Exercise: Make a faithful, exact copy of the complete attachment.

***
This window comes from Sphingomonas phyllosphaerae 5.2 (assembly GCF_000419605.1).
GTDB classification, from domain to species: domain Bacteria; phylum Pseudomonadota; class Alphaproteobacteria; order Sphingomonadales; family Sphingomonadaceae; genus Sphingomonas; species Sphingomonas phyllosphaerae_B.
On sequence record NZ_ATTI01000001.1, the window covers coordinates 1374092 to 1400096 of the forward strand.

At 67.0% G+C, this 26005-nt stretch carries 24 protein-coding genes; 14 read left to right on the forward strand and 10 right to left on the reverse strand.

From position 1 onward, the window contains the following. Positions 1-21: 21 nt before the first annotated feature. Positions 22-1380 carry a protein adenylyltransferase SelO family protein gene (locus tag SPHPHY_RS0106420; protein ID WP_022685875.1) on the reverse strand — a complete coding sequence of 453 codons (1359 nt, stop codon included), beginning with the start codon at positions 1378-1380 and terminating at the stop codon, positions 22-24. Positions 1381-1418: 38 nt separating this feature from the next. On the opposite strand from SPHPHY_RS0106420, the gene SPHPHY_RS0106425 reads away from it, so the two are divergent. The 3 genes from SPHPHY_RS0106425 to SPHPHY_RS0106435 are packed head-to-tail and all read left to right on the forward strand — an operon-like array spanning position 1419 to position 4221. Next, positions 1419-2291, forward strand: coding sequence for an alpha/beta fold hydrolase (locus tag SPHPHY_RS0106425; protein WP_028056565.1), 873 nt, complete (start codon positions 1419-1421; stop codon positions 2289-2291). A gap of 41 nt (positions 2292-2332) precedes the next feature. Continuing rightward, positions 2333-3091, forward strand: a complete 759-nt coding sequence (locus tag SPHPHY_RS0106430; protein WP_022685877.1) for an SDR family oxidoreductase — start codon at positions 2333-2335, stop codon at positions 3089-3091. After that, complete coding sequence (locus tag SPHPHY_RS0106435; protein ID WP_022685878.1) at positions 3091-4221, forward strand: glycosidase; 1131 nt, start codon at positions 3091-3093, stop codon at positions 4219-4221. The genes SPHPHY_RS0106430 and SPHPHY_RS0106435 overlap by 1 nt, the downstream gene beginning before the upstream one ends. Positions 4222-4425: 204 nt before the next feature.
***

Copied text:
This window comes from Sphingomonas phyllosphaerae 5.2 (assembly GCF_000419605.1).
GTDB classification, from domain to species: domain Bacteria; phylum Pseudomonadota; class Alphaproteobacteria; order Sphingomonadales; family Sphingomonadaceae; genus Sphingomonas; species Sphingomonas phyllosphaerae_B.
On sequence record NZ_ATTI01000001.1, the window covers coordinates 1374092 to 1400096 of the forward strand.

At 67.0% G+C, this 26005-nt stretch carries 24 protein-coding genes; 14 read left to right on the forward strand and 10 right to left on the reverse strand.

From position 1 onward, the window contains the following. Positions 1-21: 21 nt before the first annotated feature. Positions 22-1380 carry a protein adenylyltransferase SelO family protein gene (locus tag SPHPHY_RS0106420; protein ID WP_022685875.1) on the reverse strand — a complete coding sequence of 453 codons (1359 nt, stop codon included), beginning with the start codon at positions 1378-1380 and terminating at the stop codon, positions 22-24. Positions 1381-1418: 38 nt separating this feature from the next. On the opposite strand from SPHPHY_RS0106420, the gene SPHPHY_RS0106425 reads away from it, so the two are divergent. The 3 genes from SPHPHY_RS0106425 to SPHPHY_RS0106435 are packed head-to-tail and all read left to right on the forward strand — an operon-like array spanning position 1419 to position 4221. Next, positions 1419-2291, forward strand: coding sequence for an alpha/beta fold hydrolase (locus tag SPHPHY_RS0106425; protein WP_028056565.1), 873 nt, complete (start codon positions 1419-1421; stop codon positions 2289-2291). A gap of 41 nt (positions 2292-2332) precedes the next feature. Continuing rightward, positions 2333-3091, forward strand: a complete 759-nt coding sequence (locus tag SPHPHY_RS0106430; protein WP_022685877.1) for an SDR family oxidoreductase — start codon at positions 2333-2335, stop codon at positions 3089-3091. After that, complete coding sequence (locus tag SPHPHY_RS0106435; protein ID WP_022685878.1) at positions 3091-4221, forward strand: glycosidase; 1131 nt, start codon at positions 3091-3093, stop codon at positions 4219-4221. The genes SPHPHY_RS0106430 and SPHPHY_RS0106435 overlap by 1 nt, the downstream gene beginning before the upstream one ends. Positions 4222-4425: 204 nt before the next feature.